BALTIMORE (AP) — Army Pvt. Chelsea Manning said in a statement to a London newspaper that she does not consider herself a pacifist for leaking classified information to WikiLeaks. Rather, she sees herself as an advocate for transparency.
Manning is serving a 35-year sentence for a July conviction on espionage and other offenses for sending more than 700,000 documents to the anti-secrecy website.READ MORE: 'All My Organs Shut Down' | Maryland Man Shares His COVID Survival Story, Says He's Grateful For Second Chance
Manning said in a statement to the Guardian newspaper published Wednesday that she was surprised to learn a peace award had been accepted on her behalf.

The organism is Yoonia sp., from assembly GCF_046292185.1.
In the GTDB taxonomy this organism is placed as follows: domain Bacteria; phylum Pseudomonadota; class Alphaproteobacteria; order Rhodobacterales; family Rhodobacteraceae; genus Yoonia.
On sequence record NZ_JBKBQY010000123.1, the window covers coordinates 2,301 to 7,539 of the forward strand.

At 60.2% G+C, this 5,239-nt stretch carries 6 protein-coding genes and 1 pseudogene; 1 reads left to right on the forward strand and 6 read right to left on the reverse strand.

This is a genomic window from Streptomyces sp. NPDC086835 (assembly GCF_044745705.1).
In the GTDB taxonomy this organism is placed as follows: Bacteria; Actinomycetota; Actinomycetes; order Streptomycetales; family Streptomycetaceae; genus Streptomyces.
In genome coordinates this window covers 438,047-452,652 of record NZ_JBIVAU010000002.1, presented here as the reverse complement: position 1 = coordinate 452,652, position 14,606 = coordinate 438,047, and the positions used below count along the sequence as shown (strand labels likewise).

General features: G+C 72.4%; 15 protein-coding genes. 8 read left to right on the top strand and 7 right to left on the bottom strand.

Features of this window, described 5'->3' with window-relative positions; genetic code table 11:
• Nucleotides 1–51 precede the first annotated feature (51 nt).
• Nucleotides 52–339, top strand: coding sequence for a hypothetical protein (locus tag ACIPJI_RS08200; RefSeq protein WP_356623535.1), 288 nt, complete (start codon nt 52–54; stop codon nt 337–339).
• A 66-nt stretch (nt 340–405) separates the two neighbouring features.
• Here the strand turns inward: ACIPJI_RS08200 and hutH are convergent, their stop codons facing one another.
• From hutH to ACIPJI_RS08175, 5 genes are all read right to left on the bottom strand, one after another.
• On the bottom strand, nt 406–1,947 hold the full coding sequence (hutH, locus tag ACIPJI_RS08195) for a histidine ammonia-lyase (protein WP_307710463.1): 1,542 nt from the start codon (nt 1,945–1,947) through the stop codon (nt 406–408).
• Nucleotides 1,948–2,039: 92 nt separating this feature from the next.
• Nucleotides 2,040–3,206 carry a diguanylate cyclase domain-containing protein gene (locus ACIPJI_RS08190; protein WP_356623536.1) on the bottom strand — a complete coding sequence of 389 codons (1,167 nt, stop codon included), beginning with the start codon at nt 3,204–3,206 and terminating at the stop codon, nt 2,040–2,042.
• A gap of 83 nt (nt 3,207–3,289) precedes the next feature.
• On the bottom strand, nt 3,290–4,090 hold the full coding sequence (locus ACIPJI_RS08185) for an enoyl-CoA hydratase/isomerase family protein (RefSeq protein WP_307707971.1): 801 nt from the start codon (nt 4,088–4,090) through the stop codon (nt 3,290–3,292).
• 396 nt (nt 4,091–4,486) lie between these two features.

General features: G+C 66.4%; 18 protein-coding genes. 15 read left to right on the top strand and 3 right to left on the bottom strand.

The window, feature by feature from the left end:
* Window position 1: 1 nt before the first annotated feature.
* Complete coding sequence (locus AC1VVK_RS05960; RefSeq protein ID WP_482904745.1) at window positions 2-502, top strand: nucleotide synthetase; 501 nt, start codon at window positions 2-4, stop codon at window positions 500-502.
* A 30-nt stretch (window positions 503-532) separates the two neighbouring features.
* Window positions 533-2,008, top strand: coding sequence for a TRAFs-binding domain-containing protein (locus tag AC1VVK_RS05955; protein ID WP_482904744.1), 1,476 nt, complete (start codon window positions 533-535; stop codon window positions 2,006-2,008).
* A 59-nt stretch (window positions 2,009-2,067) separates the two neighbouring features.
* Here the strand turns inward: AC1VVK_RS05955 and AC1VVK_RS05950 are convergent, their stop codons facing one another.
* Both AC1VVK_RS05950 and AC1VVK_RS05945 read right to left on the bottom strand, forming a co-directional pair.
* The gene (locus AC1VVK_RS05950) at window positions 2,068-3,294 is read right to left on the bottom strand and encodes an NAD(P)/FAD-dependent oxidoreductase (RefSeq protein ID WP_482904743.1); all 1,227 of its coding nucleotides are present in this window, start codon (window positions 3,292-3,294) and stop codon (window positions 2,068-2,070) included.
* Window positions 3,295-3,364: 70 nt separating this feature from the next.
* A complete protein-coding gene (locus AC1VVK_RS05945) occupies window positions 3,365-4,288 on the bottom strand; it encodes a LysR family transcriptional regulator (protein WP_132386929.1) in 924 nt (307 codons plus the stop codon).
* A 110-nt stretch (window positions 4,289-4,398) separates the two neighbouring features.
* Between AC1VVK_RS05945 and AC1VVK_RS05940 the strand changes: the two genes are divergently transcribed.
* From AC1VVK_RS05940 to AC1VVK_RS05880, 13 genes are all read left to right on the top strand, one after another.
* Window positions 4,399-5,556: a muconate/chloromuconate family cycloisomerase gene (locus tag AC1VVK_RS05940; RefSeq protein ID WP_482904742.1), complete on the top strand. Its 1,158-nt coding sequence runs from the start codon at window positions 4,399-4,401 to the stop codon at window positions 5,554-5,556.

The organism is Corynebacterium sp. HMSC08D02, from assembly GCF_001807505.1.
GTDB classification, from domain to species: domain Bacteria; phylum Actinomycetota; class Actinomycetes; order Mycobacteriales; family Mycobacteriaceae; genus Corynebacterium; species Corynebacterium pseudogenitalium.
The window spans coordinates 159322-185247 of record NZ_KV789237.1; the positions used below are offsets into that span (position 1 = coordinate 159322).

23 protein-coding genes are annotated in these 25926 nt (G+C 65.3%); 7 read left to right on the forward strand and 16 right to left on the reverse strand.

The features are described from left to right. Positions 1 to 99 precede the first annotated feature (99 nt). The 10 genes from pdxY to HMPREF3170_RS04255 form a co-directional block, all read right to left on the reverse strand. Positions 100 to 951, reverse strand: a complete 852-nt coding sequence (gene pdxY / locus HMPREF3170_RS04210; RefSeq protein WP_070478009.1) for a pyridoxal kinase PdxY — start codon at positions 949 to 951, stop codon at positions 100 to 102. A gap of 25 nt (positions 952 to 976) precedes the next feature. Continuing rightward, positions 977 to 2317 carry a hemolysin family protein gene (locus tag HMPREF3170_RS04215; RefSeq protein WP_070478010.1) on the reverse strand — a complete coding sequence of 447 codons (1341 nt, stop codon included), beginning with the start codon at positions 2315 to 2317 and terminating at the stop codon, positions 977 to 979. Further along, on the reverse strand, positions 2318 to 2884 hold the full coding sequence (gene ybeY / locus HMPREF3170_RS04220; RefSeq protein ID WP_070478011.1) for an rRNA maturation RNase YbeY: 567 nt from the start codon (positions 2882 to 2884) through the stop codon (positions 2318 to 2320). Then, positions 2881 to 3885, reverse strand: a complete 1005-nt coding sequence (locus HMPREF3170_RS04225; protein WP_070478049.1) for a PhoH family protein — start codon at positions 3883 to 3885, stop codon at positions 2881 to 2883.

But Manning’s lawyer, David E. Coombs, said in a post on his website Wednesday that they had discussed the 2013 Sean MacBride Peace Award three times.
Coombs said he had spoken with Manning Wednesday morning and she remembered the conversations. Coombs said Manning said she had recently received mail about the award, and thought it was about a new award.READ MORE: 2 Charles County Deputies Shot In Police-Involved Shooting, Suspect Dead
In the statement to the Guardian, Manning said she does not consider herself a pacifist, anti-war or a conscientious objector, but rather a “transparency advocate.”
Manning, previously known as Bradley, said after her sentencing that she wishes to live as a woman.
In Wednesday’s statement, Manning said she’d prefer not to be referred to by her military rank, preferring the title “Ms.”MORE NEWS: Maryland Still Feeling Effects of Colonial Pipeline Hack
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